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Marangu, Tanzania. The foothills of Mt. Kilimanjaro

Continue reading “What’s it Really Like to Overland Africa?”

Thailand: Wrap Up

We spent a total of 16 nights in Thailand and loved nearly every minute. It was just what we needed. We flew in to the Northern city of Chiang Mai and settled into a perfect hotel in the city center for eight nights. We enjoyed the night markets, walking around and looking at the pretty temples, a day spent with elephants, and a day spent learning how to cook Thai food. We spent a lot of time in cafes trying to determine which Thai islands to choose for our island getaway.

Chiang Mai
Chiang Mai

We ultimately decided on Ko Phi Phi and Koh Lanta. They both offered two different experiences that seemed appealing to us. Phi Phi gave us stunning beaches and with perfect sand and a good number of restaurants to chose from. Lanta gave us a perfect beach villa in hideaway resort near the National Park. Both of them gave us plenty of sunshine and a fair amount of R&R. We hated that we had to leave. Like, really hated it.

Because when in Maya Bay, you must selfie.
Because when in Maya Bay, you must selfie.

Now, For the Stats:

Number of beds slept in: 3

  •  Trip Total: 41

Modes of transportation: taxis, long-tail boats, motorbike with a rebar side car, and a few ferries.

Number of beaches visited: 6

  • Trip Total: 46
Uni Bay Sunset
Nui Bay

Coffee Culture: Chiang Mai had a very modern and progressive coffee scene. Many of the coffee places are huge chains (Starbucks & Coffee Club) but we managed to find some local digs with great iced coffee. The Thai islands didn’t offer much in the way of coffee with the exception of our favorite cafe on Phi Phi called Aroy Caffiene. The owner was a young 20-something Thai lady just making her dream happen.

Favorite Meal: That would be the one we cooked ourselves at our Thai cooking class! It was a lot of work but the food was all delicious. We made two kinds of curry, spring rolls, pad thai, cashew chicken, sweet and sour chicken, tom yum and coconut milk soups, and mango sticky rice. It was a lot of food!

Robert at his little station
Robert at his little station

Best Experience: 

It’s really hard to choose just one. We loved our day at the Elephant Nature Park where we interacted with the rescued elephants. I think our top experience would be our time spent on the island of Koh Lanta. We had a private villa with an ocean view, and infinity pool, secluded beach, and wild monkeys nearby. I’m not sure what can really top that!

Sea Kayaking
Sea Kayaking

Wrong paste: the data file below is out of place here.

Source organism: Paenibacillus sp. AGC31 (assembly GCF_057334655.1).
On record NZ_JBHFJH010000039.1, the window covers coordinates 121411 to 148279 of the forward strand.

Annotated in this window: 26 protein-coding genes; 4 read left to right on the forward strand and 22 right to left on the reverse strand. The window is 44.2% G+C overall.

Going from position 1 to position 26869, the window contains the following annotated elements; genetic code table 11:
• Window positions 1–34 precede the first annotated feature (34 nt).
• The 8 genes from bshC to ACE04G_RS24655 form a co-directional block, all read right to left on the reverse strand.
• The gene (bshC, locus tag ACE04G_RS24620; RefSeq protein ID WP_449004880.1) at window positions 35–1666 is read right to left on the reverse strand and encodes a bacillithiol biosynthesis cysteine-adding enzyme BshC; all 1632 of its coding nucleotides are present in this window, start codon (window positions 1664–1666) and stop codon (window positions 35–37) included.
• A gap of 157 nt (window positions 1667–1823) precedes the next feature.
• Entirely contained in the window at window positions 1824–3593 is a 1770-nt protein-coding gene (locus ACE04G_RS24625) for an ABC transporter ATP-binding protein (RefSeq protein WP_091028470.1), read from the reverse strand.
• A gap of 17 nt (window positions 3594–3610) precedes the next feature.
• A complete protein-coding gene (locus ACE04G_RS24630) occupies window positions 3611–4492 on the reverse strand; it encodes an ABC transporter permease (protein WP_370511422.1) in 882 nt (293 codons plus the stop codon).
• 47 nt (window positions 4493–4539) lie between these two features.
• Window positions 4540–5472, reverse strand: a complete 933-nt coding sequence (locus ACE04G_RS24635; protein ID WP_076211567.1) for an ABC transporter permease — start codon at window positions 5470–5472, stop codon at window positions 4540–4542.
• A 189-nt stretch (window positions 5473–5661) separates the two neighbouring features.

Worst Experience: We both got a pretty bad case of traveller’s diarrhea. I’ll spare you too many details but just know that it was enough to make anyone lose their mind. Luckily it passed almost as quickly as it came.

Things we loved: We really loved how easy it is to travel throughout Thailand. It’s the biggest tourist destination in Asia, and while that does have it negative sides, overall we just really appreciated the ease of it it. The Thai people are also very warm and friendly.

Things we hated: THE HEAT. It was much better on the islands when we had a sea breeze.

I spy.....
I spy…..

Things we hate we missed: We would love to go to the tiny island called Koh Lipe. It sounds amazing.

Although, what could really beat this sunset?
Although, what could really beat this sunset?

Lessons Learned:

  • In Chiang Mai, beer cannot be served between the hours of 2-5pm
  • Everything tastes better with coconut milk in it
  • The little stand by the East gate in Chiang Mai really does have the best nutella crepes in all of Thailand
Surely we will miss $6 1-hr massages on the street!
Surely we will miss $6 1-hr massages on the street!

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A lovely day out at Elephant Nature Park
A lovely day out at Elephant Nature Park

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Seriously couldn't order my food because I too busy gasping at this incredible view!
Seriously couldn’t order my food because I too busy gasping at this incredible view!

Was Ko Phi Phi an Amazing Destination or Our Worst Nightmare?

You betcha we were gonna make it over to the Thai islands at some point of this trip. You all know that we are total beach bums. We were totally looking forward to some time to basically do nothing but sit on a pretty beach and watch the waves roll in. It has been nearly four months since we got some good beach bummin’ in. We were obviously overdue.